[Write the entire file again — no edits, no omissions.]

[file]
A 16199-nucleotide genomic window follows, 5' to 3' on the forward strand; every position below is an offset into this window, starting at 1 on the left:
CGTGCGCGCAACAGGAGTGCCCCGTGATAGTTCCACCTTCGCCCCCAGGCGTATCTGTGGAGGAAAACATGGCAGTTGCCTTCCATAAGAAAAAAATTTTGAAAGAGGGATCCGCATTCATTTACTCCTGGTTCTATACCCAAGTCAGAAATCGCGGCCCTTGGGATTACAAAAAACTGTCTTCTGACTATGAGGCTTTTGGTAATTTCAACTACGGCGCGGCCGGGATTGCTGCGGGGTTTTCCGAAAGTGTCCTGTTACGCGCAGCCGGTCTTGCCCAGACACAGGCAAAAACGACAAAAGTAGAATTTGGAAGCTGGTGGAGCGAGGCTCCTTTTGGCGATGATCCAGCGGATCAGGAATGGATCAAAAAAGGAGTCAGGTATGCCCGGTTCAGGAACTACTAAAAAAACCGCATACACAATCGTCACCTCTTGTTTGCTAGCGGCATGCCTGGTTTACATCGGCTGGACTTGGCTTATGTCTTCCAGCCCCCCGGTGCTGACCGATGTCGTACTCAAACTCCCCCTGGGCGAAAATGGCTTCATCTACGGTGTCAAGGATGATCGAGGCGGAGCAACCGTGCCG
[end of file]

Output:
A 16199-nucleotide genomic window follows, 5' to 3' on the forward strand; every position below is an offset into this window, starting at 1 on the left:
CGTGCGCGCAACAGGAGTGCCCCGTGATAGTTCCACCTTCGCCCCCAGGCGTATCTGTGGAGGAAAACATGGCAGTTGCCTTCCATAAGAAAAAAATTTTGAAAGAGGGATCCGCATTCATTTACTCCTGGTTCTATACCCAAGTCAGAAATCGCGGCCCTTGGGATTACAAAAAACTGTCTTCTGACTATGAGGCTTTTGGTAATTTCAACTACGGCGCGGCCGGGATTGCTGCGGGGTTTTCCGAAAGTGTCCTGTTACGCGCAGCCGGTCTTGCCCAGACACAGGCAAAAACGACAAAAGTAGAATTTGGAAGCTGGTGGAGCGAGGCTCCTTTTGGCGATGATCCAGCGGATCAGGAATGGATCAAAAAAGGAGTCAGGTATGCCCGGTTCAGGAACTACTAAAAAAACCGCATACACAATCGTCACCTCTTGTTTGCTAGCGGCATGCCTGGTTTACATCGGCTGGACTTGGCTTATGTCTTCCAGCCCCCCGGTGCTGACCGATGTCGTACTCAAACTCCCCCTGGGCGAAAATGGCTTCATCTACGGTGTCAAGGATGATCGAGGCGGAGCAACCGTGCCG